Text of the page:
Pictured here is a typical gully. It was caused by a road which triggered an upward-moving headset. How can you tell an active gully? Whenever the sides of a gully are vertical, the gully is unstable. These drain pastures and ‘bleed’ moisure out of the water table on both sides. This dries soil and leads to bare ground.
Throughout the desert Southwest, after bad grazing practices, misplaced roads are the main cause of erosion on most ranches. When it rains, these channel water away from grass and range.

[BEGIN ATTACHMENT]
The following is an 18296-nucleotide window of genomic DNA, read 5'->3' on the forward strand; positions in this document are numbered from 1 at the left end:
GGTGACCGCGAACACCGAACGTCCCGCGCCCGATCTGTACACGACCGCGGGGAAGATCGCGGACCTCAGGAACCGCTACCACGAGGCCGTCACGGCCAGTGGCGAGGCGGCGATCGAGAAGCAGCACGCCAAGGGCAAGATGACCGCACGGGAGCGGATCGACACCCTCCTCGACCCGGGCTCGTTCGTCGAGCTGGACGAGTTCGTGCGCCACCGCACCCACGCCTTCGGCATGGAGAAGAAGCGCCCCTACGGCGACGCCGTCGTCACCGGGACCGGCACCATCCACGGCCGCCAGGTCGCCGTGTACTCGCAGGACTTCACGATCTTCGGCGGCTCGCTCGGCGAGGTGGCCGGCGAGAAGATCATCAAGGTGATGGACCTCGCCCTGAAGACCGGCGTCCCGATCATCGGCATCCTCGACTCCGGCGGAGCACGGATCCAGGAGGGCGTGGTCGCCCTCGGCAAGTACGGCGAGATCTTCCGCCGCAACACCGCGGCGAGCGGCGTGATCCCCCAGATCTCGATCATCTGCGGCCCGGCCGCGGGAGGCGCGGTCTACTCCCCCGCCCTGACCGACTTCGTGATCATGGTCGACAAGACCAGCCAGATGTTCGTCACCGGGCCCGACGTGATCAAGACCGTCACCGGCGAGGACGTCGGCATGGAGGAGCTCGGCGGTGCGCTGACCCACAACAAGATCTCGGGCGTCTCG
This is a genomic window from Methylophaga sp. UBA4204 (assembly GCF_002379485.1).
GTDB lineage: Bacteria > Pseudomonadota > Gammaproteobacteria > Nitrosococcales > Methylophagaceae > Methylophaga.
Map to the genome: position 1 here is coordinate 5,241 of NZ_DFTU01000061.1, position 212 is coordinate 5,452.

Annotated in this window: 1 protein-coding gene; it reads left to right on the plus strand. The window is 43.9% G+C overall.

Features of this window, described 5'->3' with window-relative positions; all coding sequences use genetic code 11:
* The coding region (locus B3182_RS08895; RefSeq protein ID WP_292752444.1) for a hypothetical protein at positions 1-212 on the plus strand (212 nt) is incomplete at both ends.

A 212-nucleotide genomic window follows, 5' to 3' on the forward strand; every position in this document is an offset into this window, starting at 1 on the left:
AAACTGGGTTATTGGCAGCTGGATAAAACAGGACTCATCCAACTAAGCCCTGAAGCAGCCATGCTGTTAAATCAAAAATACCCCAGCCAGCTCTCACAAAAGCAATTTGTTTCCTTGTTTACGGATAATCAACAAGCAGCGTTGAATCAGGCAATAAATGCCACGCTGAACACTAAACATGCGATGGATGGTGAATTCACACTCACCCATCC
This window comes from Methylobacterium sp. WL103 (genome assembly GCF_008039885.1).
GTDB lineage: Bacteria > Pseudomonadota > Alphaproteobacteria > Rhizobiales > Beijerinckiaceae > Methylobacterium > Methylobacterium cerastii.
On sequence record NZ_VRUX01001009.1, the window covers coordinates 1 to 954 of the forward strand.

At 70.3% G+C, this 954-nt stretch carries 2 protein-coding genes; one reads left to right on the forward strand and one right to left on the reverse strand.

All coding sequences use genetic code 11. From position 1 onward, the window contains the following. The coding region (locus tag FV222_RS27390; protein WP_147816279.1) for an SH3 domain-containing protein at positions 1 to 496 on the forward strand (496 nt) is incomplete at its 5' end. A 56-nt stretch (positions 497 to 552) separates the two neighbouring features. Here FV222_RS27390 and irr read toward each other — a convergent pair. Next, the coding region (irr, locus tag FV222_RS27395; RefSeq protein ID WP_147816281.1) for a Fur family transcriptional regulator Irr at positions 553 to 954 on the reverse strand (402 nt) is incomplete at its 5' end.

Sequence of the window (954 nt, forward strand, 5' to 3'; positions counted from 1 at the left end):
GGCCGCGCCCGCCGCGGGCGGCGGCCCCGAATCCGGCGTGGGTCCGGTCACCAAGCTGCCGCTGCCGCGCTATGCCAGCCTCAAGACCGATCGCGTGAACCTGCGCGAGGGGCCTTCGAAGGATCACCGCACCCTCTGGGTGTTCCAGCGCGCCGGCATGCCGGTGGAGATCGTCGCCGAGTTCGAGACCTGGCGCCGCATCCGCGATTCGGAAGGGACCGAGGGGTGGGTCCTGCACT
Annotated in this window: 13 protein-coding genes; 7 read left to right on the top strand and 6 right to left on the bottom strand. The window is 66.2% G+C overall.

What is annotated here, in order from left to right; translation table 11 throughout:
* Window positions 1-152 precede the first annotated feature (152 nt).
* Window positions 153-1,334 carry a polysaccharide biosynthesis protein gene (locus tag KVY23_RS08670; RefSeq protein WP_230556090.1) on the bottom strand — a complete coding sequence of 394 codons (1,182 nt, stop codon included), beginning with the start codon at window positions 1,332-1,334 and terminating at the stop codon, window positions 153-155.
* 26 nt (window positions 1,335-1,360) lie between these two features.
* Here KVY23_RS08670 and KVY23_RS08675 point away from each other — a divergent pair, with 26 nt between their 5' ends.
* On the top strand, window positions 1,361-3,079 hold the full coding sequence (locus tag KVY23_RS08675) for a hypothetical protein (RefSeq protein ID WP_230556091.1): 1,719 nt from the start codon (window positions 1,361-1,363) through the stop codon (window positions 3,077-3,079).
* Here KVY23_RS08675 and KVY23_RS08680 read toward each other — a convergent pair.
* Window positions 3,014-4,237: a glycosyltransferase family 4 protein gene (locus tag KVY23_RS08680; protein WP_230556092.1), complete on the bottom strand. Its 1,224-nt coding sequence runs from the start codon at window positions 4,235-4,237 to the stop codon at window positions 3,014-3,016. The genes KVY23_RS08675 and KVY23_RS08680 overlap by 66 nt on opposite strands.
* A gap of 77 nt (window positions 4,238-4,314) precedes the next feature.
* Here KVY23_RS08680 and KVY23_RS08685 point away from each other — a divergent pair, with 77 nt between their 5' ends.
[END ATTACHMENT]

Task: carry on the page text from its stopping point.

The headcuts can do massive damage.
Headcuts can literally eat whole valleys.
This beautiful stand of Giant Sacaton is bisected by a substandard county road. The road is below grade and has created the headcut shown just above. The cut is moving steadily toward this spot and unless stopped, will eat through here.
When it rains, the gullies run deep, and erode pasture.
Thousands of acre-feet of water never get to irrigate the desert grassland: the result is brush encroachment followed by bare ground.